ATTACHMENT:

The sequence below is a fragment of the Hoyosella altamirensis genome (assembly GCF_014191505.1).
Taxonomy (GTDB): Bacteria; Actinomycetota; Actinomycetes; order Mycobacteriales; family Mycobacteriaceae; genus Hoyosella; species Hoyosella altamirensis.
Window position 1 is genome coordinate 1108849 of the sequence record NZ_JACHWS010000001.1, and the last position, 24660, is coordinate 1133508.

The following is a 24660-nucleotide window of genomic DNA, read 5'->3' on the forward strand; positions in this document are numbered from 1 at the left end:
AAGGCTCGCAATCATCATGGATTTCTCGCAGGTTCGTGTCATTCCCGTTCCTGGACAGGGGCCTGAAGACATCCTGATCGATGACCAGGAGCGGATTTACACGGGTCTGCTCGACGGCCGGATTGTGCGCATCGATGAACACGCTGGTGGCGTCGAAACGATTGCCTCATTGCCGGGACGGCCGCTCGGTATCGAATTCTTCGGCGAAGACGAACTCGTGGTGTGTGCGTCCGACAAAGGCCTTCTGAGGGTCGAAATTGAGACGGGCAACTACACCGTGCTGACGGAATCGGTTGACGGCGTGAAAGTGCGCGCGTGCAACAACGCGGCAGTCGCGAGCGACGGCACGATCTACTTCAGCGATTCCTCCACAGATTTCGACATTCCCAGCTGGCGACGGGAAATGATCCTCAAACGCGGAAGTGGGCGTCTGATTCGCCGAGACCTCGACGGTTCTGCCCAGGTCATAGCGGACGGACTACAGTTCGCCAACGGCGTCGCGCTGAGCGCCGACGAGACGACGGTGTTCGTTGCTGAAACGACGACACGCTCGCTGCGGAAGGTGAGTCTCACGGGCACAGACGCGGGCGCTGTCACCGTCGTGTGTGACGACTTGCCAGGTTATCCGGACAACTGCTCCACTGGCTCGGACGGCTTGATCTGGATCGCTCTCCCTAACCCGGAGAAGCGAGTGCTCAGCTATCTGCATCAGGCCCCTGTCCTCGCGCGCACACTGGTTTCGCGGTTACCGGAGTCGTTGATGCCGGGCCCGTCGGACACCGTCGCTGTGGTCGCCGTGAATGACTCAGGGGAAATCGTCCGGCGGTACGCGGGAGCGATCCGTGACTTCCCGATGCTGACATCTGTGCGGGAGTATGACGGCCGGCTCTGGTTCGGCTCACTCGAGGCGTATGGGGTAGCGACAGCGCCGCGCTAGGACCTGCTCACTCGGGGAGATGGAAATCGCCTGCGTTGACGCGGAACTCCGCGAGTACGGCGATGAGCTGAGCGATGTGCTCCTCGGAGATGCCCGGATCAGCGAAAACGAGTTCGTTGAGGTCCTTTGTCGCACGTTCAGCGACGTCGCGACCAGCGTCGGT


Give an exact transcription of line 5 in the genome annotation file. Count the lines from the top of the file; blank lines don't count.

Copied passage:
AAGGCTCGCAATCATCATGGATTTCTCGCAGGTTCGTGTCATTCCCGTTCCTGGACAGGGGCCTGAAGACATCCTGATCGATGACCAGGAGCGGATTTACACGGGTCTGCTCGACGGCCGGATTGTGCGCATCGATGAACACGCTGGTGGCGTCGAAACGATTGCCTCATTGCCGGGACGGCCGCTCGGTATCGAATTCTTCGGCGAAGACGAACTCGTGGTGTGTGCGTCCGACAAAGGCCTTCTGAGGGTCGAAATTGAGACGGGCAACTACACCGTGCTGACGGAATCGGTTGACGGCGTGAAAGTGCGCGCGTGCAACAACGCGGCAGTCGCGAGCGACGGCACGATCTACTTCAGCGATTCCTCCACAGATTTCGACATTCCCAGCTGGCGACGGGAAATGATCCTCAAACGCGGAAGTGGGCGTCTGATTCGCCGAGACCTCGACGGTTCTGCCCAGGTCATAGCGGACGGACTACAGTTCGCCAACGGCGTCGCGCTGAGCGCCGACGAGACGACGGTGTTCGTTGCTGAAACGACGACACGCTCGCTGCGGAAGGTGAGTCTCACGGGCACAGACGCGGGCGCTGTCACCGTCGTGTGTGACGACTTGCCAGGTTATCCGGACAACTGCTCCACTGGCTCGGACGGCTTGATCTGGATCGCTCTCCCTAACCCGGAGAAGCGAGTGCTCAGCTATCTGCATCAGGCCCCTGTCCTCGCGCGCACACTGGTTTCGCGGTTACCGGAGTCGTTGATGCCGGGCCCGTCGGACACCGTCGCTGTGGTCGCCGTGAATGACTCAGGGGAAATCGTCCGGCGGTACGCGGGAGCGATCCGTGACTTCCCGATGCTGACATCTGTGCGGGAGTATGACGGCCGGCTCTGGTTCGGCTCACTCGAGGCGTATGGGGTAGCGACAGCGCCGCGCTAGGACCTGCTCACTCGGGGAGATGGAAATCGCCTGCGTTGACGCGGAACTCCGCGAGTACGGCGATGAGCTGAGCGATGTGCTCCTCGGAGATGCCCGGATCAGCGAAAACGAGTTCGTTGAGGTCCTTTGTCGCACGTTCAGCGACGTCGCGACCAGCGTCGGT